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The Rules of Thought$
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Jonathan Jenkins Ichikawa and Benjamin W. Jarvis

Print publication date: 2013

Print ISBN-13: 9780199661800

Published to Oxford Scholarship Online: September 2013

DOI: 10.1093/acprof:oso/9780199661800.001.0001

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The Sociability of a Fregean Theory

The Sociability of a Fregean Theory

Chapter:
(p.108) 4 The Sociability of a Fregean Theory
Source:
The Rules of Thought
Author(s):

Jonathan Jenkins Ichikawa

Benjamin W. Jarvis

Publisher:
Oxford University Press
DOI:10.1093/acprof:oso/9780199661800.003.0005

This chapter argues that a Fregean theory that individuates propositions finely by their conclusive rational relations faces no objections from social anti-individualism, communicative exchange, or the semantics of propositional attitude ascriptions. Social anti-individualism says that a subject's mental contents are partly determined by the linguistic community. So long as rational abilities are also partly determined socially, a subject's mental contents can be partly determined socially even if propositions are individuated by rational relations. Individuating propositions finely may appear to cause problems for communicative exchange and propositional attitude ascriptions; it may appear to increase the difficulties of coordinating contents said or ascribed with contents heard or thought. However, it is shown that a theory that individuates propositions more finely has all of the resources of a theory that individuates propositions more coarsely; hence, the former cannot be at a disadvantage to the latter.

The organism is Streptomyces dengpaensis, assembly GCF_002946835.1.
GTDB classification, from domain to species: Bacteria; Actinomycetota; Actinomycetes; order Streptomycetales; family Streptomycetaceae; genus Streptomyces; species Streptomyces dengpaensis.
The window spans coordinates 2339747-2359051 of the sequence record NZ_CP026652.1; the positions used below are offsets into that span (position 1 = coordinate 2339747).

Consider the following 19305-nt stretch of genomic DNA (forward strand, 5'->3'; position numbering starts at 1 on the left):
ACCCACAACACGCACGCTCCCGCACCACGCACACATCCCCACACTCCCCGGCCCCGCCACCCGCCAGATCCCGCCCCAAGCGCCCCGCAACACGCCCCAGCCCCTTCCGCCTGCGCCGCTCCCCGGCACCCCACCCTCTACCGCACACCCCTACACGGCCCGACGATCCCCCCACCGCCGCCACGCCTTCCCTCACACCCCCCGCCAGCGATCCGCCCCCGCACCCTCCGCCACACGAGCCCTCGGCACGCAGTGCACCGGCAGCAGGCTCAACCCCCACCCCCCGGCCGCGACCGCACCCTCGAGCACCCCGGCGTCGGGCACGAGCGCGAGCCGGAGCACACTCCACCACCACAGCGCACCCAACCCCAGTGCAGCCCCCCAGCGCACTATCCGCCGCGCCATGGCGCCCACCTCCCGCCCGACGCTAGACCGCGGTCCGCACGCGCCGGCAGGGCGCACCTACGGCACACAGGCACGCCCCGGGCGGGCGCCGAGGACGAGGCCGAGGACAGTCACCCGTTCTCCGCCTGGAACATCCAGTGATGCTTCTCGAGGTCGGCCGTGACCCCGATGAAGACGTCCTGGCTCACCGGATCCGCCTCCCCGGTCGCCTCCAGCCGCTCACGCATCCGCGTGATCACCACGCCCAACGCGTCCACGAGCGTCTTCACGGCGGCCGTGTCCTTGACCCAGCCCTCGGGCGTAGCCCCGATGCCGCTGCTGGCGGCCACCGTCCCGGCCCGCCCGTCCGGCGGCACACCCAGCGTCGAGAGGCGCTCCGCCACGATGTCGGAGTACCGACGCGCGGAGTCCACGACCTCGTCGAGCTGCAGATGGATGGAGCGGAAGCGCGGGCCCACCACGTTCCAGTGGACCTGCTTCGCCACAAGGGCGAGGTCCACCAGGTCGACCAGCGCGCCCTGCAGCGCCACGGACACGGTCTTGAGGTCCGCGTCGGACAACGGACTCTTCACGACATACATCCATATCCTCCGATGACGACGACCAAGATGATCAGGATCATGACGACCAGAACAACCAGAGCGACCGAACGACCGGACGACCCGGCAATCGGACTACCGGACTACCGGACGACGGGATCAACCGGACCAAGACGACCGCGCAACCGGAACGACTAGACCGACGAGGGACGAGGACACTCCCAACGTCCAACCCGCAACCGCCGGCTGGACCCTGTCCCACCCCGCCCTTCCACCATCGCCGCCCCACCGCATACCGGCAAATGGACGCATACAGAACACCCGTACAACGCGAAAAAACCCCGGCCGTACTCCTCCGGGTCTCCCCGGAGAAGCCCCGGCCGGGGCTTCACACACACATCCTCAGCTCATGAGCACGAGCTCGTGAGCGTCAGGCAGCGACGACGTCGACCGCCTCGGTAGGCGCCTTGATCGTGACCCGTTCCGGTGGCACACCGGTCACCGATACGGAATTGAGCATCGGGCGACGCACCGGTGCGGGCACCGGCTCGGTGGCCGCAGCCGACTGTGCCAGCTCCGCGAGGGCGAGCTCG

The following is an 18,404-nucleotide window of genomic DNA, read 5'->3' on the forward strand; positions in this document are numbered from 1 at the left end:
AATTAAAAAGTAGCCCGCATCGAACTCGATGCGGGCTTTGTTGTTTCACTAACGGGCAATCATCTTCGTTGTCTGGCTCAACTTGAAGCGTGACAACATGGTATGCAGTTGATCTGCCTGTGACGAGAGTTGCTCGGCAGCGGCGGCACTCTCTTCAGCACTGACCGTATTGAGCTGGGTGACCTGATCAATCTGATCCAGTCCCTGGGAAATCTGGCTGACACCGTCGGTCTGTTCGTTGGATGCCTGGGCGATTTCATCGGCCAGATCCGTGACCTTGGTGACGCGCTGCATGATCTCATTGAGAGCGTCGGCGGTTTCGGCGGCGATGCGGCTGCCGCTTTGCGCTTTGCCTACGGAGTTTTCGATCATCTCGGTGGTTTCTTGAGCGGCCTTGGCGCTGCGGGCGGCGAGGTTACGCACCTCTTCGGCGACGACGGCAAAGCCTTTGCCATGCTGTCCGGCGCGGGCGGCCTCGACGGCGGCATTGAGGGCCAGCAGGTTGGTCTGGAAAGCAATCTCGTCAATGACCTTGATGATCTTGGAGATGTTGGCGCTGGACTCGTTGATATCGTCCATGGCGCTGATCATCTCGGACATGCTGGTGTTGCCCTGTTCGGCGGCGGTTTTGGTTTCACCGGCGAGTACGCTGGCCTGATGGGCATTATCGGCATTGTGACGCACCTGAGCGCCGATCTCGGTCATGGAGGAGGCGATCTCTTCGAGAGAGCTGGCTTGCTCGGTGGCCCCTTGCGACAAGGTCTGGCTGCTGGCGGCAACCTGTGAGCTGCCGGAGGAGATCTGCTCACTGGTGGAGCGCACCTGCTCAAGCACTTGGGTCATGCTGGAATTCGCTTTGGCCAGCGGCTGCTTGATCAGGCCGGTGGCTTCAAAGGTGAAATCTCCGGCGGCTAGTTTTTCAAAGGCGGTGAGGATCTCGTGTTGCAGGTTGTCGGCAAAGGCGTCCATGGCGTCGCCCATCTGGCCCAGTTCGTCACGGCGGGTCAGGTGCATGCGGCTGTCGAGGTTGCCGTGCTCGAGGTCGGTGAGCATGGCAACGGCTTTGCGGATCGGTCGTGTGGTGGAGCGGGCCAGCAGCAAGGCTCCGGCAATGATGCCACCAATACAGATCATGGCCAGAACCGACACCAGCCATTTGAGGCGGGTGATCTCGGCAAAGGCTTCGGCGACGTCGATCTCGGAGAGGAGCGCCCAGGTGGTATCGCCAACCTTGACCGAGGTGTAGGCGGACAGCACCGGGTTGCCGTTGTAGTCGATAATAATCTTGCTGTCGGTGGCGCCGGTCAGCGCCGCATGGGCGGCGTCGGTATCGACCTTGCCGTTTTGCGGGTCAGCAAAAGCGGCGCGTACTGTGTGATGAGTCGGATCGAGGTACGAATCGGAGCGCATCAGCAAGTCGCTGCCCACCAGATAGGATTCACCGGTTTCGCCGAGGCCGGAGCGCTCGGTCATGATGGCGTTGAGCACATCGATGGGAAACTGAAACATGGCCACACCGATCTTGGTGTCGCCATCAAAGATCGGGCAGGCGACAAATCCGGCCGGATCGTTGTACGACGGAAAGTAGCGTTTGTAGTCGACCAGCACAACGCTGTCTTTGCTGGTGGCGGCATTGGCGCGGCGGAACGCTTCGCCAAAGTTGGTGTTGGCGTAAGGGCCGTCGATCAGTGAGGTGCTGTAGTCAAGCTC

Keywords:   mental content, social anti-individualism, communication, propositional attitude ascriptions, rationality

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